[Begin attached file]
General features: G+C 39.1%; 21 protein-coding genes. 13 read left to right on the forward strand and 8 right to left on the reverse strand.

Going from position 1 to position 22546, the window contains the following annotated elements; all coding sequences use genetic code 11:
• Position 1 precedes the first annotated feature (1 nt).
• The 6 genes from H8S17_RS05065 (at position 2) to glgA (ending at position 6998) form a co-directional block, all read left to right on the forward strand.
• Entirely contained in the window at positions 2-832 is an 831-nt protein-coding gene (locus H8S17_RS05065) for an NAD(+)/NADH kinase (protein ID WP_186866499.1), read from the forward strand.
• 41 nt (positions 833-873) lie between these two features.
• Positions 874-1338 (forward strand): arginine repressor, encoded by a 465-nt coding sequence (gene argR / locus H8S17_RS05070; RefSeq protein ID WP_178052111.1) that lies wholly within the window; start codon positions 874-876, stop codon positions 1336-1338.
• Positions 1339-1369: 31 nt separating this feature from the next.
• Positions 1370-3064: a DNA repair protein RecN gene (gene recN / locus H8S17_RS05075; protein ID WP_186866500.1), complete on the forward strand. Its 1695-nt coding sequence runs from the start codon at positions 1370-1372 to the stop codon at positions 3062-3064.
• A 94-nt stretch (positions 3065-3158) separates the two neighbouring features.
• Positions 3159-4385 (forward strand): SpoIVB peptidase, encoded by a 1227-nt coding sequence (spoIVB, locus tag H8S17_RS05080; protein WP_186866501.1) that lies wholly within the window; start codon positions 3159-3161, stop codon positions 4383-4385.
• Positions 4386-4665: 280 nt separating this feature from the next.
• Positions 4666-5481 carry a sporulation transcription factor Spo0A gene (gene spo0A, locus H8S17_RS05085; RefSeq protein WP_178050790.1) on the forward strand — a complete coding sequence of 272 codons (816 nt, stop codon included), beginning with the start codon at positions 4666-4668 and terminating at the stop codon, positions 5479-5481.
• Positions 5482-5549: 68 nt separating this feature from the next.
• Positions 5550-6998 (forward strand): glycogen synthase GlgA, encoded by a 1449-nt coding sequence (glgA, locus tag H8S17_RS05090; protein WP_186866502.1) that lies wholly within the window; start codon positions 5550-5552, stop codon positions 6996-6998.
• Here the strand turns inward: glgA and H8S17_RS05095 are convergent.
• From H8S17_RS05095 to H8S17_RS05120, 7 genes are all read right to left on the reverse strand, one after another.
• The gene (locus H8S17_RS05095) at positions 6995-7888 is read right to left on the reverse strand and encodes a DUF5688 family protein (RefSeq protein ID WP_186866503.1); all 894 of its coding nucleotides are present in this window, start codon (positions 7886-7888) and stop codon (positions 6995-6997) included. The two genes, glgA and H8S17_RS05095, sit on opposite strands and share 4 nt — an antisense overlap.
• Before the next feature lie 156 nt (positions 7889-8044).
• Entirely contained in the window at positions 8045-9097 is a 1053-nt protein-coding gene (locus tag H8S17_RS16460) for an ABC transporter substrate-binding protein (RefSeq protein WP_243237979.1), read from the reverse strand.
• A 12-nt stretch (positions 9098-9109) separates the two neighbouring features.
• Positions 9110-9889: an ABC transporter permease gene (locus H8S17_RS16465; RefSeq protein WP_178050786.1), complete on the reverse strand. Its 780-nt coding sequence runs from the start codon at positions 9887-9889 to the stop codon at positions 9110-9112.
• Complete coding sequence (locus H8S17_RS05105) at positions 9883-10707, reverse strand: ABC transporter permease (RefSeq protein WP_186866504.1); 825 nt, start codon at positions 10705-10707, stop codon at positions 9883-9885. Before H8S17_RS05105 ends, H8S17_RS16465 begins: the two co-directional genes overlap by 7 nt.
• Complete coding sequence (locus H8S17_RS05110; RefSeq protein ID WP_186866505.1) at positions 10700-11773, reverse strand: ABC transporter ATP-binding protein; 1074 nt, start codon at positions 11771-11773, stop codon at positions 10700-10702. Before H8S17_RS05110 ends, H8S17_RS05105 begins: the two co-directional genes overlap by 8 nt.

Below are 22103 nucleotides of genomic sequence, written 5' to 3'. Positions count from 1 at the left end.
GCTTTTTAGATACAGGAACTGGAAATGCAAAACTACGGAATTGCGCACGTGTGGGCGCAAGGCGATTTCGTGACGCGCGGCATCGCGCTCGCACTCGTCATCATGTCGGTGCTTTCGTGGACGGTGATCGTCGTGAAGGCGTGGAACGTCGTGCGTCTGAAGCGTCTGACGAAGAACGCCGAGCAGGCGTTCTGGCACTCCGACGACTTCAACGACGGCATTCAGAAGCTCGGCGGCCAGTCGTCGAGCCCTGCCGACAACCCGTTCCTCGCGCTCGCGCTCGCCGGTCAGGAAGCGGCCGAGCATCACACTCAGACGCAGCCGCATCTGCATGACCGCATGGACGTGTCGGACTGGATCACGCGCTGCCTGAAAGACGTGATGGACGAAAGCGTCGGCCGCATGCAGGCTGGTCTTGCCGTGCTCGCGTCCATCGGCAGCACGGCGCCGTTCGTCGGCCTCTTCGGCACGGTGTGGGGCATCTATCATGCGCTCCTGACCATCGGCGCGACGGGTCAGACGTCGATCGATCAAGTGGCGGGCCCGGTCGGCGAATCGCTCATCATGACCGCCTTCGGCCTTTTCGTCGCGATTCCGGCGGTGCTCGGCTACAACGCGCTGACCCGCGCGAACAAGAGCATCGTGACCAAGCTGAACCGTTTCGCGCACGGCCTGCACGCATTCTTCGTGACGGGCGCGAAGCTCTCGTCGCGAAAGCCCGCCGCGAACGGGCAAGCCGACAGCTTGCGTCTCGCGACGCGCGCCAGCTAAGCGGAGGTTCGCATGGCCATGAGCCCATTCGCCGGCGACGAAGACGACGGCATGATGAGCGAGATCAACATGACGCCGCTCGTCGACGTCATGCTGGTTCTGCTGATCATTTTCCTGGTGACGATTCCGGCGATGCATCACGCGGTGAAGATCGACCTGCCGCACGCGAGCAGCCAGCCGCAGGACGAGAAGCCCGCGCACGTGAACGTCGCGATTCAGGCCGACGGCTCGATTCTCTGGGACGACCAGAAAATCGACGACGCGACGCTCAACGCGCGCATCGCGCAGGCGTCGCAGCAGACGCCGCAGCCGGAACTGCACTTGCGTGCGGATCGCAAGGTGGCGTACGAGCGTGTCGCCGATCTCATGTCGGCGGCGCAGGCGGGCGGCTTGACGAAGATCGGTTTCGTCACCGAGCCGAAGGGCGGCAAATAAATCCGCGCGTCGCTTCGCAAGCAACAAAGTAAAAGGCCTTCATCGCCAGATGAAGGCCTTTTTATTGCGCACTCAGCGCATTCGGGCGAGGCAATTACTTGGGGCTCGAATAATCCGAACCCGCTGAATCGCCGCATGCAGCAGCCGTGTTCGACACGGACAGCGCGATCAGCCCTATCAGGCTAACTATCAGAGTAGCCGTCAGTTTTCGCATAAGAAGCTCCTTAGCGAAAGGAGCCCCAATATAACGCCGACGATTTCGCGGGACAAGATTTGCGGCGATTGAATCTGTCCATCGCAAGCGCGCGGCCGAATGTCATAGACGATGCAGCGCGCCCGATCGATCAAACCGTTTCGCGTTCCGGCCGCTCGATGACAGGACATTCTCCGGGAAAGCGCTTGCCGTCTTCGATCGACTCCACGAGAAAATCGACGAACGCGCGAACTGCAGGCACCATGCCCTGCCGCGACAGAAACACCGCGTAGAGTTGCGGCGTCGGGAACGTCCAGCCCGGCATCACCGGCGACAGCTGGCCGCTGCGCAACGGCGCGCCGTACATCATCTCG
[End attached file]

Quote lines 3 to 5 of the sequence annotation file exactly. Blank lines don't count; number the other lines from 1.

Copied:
• Position 1 precedes the first annotated feature (1 nt).
• The 6 genes from H8S17_RS05065 (at position 2) to glgA (ending at position 6998) form a co-directional block, all read left to right on the forward strand.
• Entirely contained in the window at positions 2-832 is an 831-nt protein-coding gene (locus H8S17_RS05065) for an NAD(+)/NADH kinase (protein ID WP_186866499.1), read from the forward strand.